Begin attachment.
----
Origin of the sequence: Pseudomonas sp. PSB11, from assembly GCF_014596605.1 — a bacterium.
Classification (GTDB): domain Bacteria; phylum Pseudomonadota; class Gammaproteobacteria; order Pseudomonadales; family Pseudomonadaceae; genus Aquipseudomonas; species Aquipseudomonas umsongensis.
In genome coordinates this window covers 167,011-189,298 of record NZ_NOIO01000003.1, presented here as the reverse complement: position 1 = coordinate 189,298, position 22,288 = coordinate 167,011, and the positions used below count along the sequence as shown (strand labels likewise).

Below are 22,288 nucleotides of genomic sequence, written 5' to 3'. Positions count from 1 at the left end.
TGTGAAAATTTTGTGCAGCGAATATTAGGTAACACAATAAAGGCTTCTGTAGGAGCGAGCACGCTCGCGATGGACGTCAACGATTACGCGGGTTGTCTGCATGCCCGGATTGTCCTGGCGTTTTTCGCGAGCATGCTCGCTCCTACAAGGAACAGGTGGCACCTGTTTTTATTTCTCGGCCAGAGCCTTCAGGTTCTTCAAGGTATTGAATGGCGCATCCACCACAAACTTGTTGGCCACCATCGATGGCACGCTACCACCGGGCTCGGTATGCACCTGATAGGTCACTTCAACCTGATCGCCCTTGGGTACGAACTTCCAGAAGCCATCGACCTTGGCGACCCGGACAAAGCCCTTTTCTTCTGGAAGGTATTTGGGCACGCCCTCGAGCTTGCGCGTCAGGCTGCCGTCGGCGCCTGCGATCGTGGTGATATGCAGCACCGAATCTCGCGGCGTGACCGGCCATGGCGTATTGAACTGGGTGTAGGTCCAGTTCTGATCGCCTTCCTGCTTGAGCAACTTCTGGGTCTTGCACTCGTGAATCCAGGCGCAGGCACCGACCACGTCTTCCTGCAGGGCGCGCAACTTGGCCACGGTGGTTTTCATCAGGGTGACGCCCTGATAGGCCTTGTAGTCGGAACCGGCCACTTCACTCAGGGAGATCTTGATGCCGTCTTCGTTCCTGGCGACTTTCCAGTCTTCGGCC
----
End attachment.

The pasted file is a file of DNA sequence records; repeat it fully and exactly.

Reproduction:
Origin of the sequence: Pseudomonas sp. PSB11, from assembly GCF_014596605.1 — a bacterium.
Classification (GTDB): domain Bacteria; phylum Pseudomonadota; class Gammaproteobacteria; order Pseudomonadales; family Pseudomonadaceae; genus Aquipseudomonas; species Aquipseudomonas umsongensis.
In genome coordinates this window covers 167,011-189,298 of record NZ_NOIO01000003.1, presented here as the reverse complement: position 1 = coordinate 189,298, position 22,288 = coordinate 167,011, and the positions used below count along the sequence as shown (strand labels likewise).

Below are 22,288 nucleotides of genomic sequence, written 5' to 3'. Positions count from 1 at the left end.
TGTGAAAATTTTGTGCAGCGAATATTAGGTAACACAATAAAGGCTTCTGTAGGAGCGAGCACGCTCGCGATGGACGTCAACGATTACGCGGGTTGTCTGCATGCCCGGATTGTCCTGGCGTTTTTCGCGAGCATGCTCGCTCCTACAAGGAACAGGTGGCACCTGTTTTTATTTCTCGGCCAGAGCCTTCAGGTTCTTCAAGGTATTGAATGGCGCATCCACCACAAACTTGTTGGCCACCATCGATGGCACGCTACCACCGGGCTCGGTATGCACCTGATAGGTCACTTCAACCTGATCGCCCTTGGGTACGAACTTCCAGAAGCCATCGACCTTGGCGACCCGGACAAAGCCCTTTTCTTCTGGAAGGTATTTGGGCACGCCCTCGAGCTTGCGCGTCAGGCTGCCGTCGGCGCCTGCGATCGTGGTGATATGCAGCACCGAATCTCGCGGCGTGACCGGCCATGGCGTATTGAACTGGGTGTAGGTCCAGTTCTGATCGCCTTCCTGCTTGAGCAACTTCTGGGTCTTGCACTCGTGAATCCAGGCGCAGGCACCGACCACGTCTTCCTGCAGGGCGCGCAACTTGGCCACGGTGGTTTTCATCAGGGTGACGCCCTGATAGGCCTTGTAGTCGGAACCGGCCACTTCACTCAGGGAGATCTTGATGCCGTCTTCGTTCCTGGCGACTTTCCAGTCTTCGGCC